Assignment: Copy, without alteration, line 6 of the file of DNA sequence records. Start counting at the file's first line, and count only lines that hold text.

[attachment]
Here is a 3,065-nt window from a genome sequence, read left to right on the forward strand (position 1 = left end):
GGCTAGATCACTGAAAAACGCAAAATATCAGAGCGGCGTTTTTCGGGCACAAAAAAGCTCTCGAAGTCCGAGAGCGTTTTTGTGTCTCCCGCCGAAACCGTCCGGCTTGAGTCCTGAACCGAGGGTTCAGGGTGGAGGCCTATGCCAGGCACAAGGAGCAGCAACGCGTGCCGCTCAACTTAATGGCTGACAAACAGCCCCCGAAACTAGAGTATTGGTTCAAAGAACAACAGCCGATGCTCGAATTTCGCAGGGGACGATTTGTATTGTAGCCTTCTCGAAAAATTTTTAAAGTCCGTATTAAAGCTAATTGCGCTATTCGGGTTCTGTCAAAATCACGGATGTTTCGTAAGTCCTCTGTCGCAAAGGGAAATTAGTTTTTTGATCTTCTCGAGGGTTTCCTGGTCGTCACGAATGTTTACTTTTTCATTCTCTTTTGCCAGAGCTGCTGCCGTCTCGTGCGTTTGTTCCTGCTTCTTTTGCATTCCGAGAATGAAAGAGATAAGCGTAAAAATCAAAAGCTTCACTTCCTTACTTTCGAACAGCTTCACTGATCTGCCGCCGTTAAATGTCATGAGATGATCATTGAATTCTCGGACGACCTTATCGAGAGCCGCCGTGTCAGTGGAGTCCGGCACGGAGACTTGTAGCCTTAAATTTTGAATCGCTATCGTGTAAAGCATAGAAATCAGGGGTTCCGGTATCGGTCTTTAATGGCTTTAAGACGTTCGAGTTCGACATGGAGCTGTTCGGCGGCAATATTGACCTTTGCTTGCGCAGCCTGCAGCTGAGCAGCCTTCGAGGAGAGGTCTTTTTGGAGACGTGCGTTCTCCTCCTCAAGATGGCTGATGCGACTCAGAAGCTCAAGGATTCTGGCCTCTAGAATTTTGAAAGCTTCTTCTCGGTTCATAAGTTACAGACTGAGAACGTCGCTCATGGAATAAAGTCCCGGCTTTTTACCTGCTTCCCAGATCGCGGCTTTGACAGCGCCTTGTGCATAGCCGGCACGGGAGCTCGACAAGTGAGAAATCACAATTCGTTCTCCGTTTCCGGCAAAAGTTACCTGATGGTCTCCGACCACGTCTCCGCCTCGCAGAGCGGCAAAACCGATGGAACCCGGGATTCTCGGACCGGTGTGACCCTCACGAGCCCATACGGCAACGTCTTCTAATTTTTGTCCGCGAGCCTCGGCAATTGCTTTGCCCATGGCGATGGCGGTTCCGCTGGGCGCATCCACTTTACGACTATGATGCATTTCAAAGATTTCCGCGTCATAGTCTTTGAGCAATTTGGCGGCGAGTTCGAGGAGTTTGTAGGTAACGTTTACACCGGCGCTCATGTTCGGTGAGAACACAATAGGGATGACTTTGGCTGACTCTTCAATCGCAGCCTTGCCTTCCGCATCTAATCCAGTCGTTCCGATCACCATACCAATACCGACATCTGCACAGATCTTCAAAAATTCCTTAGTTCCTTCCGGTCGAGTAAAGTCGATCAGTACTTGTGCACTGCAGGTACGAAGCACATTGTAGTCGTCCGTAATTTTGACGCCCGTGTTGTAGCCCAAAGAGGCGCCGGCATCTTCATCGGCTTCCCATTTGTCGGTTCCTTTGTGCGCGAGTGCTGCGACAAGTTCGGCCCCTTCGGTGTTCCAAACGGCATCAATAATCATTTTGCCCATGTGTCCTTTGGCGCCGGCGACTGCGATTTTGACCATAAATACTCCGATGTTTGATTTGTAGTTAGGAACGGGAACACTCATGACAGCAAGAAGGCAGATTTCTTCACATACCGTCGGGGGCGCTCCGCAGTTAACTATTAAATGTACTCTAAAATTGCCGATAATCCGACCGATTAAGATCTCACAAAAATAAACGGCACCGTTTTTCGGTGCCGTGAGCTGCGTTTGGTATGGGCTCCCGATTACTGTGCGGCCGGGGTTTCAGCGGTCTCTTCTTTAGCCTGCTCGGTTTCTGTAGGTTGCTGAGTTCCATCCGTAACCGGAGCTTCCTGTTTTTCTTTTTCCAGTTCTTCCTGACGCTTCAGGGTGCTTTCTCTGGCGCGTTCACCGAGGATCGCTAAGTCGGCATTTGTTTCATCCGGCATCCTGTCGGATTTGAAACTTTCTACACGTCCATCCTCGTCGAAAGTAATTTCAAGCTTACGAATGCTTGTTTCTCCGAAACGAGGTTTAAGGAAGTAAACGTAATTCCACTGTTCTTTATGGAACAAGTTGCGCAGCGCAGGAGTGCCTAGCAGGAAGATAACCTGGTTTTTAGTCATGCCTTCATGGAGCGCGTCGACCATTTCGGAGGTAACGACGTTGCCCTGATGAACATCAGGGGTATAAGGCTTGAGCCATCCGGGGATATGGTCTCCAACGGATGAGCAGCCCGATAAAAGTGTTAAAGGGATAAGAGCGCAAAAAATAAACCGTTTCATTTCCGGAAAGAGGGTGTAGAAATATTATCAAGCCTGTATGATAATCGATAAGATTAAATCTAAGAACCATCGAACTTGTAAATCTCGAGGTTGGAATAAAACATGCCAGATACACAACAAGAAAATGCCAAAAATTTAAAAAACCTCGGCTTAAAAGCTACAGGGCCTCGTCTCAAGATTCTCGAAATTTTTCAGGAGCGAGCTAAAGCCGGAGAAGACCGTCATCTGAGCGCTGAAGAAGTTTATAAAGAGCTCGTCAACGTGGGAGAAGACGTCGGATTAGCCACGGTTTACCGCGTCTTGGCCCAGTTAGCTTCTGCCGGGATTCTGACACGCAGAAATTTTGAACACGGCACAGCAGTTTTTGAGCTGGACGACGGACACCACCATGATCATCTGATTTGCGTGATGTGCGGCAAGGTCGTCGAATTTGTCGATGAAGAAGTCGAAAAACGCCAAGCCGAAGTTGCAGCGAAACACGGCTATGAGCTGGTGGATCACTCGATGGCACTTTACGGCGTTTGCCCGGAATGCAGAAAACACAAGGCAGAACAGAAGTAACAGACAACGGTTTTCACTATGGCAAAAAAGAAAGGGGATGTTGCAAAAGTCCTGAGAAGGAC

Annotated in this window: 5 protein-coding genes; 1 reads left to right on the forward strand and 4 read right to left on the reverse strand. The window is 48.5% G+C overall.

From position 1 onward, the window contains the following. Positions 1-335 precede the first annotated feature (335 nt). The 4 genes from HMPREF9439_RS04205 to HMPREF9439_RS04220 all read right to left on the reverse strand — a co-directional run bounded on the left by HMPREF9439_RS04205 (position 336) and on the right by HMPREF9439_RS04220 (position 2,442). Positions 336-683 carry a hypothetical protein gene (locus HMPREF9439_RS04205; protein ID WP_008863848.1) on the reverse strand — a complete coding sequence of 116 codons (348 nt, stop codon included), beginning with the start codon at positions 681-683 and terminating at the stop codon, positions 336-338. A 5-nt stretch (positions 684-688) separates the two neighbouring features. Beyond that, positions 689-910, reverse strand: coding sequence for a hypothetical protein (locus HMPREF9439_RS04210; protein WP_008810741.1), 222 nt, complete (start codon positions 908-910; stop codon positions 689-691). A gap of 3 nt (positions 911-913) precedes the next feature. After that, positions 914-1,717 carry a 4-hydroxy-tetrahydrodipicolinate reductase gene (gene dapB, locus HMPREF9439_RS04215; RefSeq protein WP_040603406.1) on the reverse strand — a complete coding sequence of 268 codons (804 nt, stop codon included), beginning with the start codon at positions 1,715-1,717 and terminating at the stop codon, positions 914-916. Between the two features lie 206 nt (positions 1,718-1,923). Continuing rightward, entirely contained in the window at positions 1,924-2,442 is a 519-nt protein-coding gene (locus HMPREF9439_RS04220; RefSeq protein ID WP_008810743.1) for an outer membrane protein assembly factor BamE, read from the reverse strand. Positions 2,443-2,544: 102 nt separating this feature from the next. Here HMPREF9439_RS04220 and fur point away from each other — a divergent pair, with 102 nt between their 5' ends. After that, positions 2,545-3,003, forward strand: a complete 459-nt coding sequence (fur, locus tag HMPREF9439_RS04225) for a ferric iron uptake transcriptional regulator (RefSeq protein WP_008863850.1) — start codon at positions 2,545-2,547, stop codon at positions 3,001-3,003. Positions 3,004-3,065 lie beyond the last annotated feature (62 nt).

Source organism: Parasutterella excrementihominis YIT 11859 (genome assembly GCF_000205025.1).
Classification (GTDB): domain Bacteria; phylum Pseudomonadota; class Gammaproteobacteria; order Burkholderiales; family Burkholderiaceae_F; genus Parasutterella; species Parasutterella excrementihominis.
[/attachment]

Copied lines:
Classification (GTDB): domain Bacteria; phylum Pseudomonadota; class Gammaproteobacteria; order Burkholderiales; family Burkholderiaceae_F; genus Parasutterella; species Parasutterella excrementihominis.